Agent reserve teams. The contact center loses many of its best agents to internal departments like Marketing and Sales all the time. Crafty managers know how to steal them back – at least temporarily. Creating a crew of former agents who can help out on the phones during unexpected call spikes is a great way to meet service level objectives without having to enter into a complicated outsourcing arrangement. It also brings some welcomed job diversity to those who serve on the agent reserve team, who more than likely miss their headset a little. After all, you can take the boy or girl out of the contact center, but you can’t take the contact center out of the boy or girl.

Home agents. I can’t say enough about the home agent model. When carried out with care, no other staffing approach has as big an impact on agent engagement, retention and performance, or on the center’s ability to staff flexibly and cost-effectively. The center is able to attract and keep top talent who rarely if ever call in sick and who don’t mind being “on-call” on occasion if it means getting to work in just their underwear every day. And kicking agents out of the contact center means the contact center facility needn’t be so big – and rent so expensive. Plus it’s all seamless to the customer, except for the fact that they might note a little extra joy in the voice of the agent with whom they’re interacting.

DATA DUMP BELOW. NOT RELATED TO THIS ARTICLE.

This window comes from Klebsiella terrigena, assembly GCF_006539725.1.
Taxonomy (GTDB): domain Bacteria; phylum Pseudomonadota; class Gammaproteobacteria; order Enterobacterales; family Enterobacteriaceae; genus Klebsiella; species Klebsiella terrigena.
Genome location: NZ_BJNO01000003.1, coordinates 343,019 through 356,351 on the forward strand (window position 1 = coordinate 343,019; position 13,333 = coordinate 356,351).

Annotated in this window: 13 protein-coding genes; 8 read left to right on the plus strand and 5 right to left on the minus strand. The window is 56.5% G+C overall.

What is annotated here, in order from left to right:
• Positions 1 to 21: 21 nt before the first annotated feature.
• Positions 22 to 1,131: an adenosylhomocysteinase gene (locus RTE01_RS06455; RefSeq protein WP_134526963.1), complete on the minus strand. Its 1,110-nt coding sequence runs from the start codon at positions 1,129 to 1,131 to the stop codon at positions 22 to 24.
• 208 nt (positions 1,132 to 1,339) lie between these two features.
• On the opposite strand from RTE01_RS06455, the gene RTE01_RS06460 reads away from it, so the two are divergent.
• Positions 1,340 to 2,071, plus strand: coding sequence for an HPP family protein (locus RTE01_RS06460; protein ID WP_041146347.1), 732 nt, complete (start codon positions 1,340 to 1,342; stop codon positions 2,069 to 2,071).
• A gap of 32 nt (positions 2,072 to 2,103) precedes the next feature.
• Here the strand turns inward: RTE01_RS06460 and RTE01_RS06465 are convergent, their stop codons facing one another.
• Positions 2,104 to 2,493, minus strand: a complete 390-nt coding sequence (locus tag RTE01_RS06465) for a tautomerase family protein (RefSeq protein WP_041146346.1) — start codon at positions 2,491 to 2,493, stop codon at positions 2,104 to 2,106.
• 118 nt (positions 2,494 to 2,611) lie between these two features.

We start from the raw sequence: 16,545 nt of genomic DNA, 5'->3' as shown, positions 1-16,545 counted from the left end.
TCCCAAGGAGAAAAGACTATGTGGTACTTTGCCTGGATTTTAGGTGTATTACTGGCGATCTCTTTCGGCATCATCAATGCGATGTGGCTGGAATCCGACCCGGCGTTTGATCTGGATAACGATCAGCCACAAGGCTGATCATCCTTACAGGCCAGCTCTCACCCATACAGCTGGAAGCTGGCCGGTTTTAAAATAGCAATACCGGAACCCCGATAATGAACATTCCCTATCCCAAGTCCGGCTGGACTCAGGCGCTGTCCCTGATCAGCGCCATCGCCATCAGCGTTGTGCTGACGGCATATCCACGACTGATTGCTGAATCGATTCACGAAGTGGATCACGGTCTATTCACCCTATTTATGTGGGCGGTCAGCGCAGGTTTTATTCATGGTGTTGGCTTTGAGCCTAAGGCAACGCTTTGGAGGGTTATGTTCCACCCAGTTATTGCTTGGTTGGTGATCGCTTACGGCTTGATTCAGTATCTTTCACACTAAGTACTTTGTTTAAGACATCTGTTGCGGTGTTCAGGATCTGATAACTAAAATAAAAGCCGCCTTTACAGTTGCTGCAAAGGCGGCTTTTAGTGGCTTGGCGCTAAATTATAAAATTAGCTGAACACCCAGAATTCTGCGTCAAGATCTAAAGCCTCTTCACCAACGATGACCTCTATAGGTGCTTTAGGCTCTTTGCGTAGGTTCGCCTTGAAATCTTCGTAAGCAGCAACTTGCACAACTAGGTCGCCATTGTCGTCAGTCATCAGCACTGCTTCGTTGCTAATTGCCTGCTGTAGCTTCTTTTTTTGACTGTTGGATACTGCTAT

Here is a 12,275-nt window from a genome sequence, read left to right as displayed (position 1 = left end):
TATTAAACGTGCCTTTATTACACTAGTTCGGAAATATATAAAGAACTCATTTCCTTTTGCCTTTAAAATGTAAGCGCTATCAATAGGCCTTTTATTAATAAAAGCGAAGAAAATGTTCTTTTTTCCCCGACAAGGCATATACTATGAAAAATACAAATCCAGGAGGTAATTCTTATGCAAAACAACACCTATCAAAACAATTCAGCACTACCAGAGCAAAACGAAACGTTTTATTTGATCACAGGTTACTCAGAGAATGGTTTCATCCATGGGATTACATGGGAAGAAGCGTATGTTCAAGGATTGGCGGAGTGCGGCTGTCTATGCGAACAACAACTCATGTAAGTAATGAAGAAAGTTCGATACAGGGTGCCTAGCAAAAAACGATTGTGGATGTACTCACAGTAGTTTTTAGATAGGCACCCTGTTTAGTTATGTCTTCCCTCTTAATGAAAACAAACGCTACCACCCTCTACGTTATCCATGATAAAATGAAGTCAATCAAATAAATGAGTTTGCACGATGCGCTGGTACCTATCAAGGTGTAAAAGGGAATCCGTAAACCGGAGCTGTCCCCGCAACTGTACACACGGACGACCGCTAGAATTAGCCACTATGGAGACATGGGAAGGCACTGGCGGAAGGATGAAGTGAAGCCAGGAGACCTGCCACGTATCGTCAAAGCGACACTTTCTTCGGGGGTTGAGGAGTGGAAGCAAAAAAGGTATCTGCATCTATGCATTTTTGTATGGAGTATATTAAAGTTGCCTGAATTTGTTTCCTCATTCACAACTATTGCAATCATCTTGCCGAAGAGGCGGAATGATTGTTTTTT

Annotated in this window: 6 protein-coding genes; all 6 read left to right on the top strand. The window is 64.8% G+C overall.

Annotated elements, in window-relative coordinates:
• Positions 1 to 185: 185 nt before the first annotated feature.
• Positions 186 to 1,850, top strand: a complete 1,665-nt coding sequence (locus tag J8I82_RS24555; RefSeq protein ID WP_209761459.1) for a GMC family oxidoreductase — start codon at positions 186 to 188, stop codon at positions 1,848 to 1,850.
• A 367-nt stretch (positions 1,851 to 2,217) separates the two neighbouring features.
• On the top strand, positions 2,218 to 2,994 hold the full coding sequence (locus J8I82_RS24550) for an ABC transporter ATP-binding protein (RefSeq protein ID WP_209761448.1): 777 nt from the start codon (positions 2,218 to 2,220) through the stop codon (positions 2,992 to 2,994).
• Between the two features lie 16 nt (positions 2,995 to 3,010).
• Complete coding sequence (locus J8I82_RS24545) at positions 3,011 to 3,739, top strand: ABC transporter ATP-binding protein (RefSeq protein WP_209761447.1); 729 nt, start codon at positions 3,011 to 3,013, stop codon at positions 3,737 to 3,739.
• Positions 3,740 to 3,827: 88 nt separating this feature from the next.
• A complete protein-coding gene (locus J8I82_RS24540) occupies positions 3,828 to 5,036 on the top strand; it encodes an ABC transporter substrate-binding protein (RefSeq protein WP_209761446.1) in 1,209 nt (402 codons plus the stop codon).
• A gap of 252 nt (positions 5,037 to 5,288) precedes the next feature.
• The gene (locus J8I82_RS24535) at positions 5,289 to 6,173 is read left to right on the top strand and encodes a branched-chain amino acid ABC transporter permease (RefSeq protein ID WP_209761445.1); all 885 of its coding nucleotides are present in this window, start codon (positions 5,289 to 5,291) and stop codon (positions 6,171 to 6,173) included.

To read more about these and other effective staffing/scheduling tactics – as well as lots of other contact center best practices – be sure to check out my comprehensive ebook Full Contact. http://goo.gl/y73U9



 
10 Reasons Your Contact Center Should Use Home Agents

1) Better employee retention. Most agents who plan on quitting to take a better-paying job – such as janitor or migrant farm worker – will reconsider if given the freedom to handle calls naked.

2) Expanded recruiting reach.
When seeking candidates for agent positions, you will no longer be limited to dropouts from just local high schools/colleges.

3) More flexible staffing/scheduling.
Such immediate access to their workstation makes it easy for off-duty home agents to work odd shifts and to save managers’ butts after inaccurate forecasts.

4) Higher productivity and quality.
The extra sleep and not having to suffer through rush-hour traffic enables home agents to stay focused and energized throughout the entire first half-hour of their shift.   

5) Decreased facility expenses.
You can grow the contact center without expanding walls, the parking lot, or the toilet paper budget.

6) Improved attendance.
Absenteeism and tardiness will drop, assuming you select reliable agents who don’t suffer from long-distance sleepwalking.

7) Enhanced disaster recovery.
No longer will road closures brought on by blizzards or Justin Bieber concerts bring employees and the contact center to a standstill.

8) Increased ability to tap “alternative” labor pools.
Going virtual provides job opportunities to qualified candidates who might otherwise be unable to consider contact center work – e.g., individuals with physical disabilities, older workers, or people deathly afraid of cubicles and industrial carpet.

9) More environmentally responsible.
Using home agents reduces vehicle pollution and gasoline/oil consumption; also conserves water since agents will no longer need to bathe, brush their teeth, wash their clothes or clean their wrist brace.

10) Improved call center aesthetics.
You can rid the center of the least-attractive and worst-dressed agents without losing their valuable skills and experience.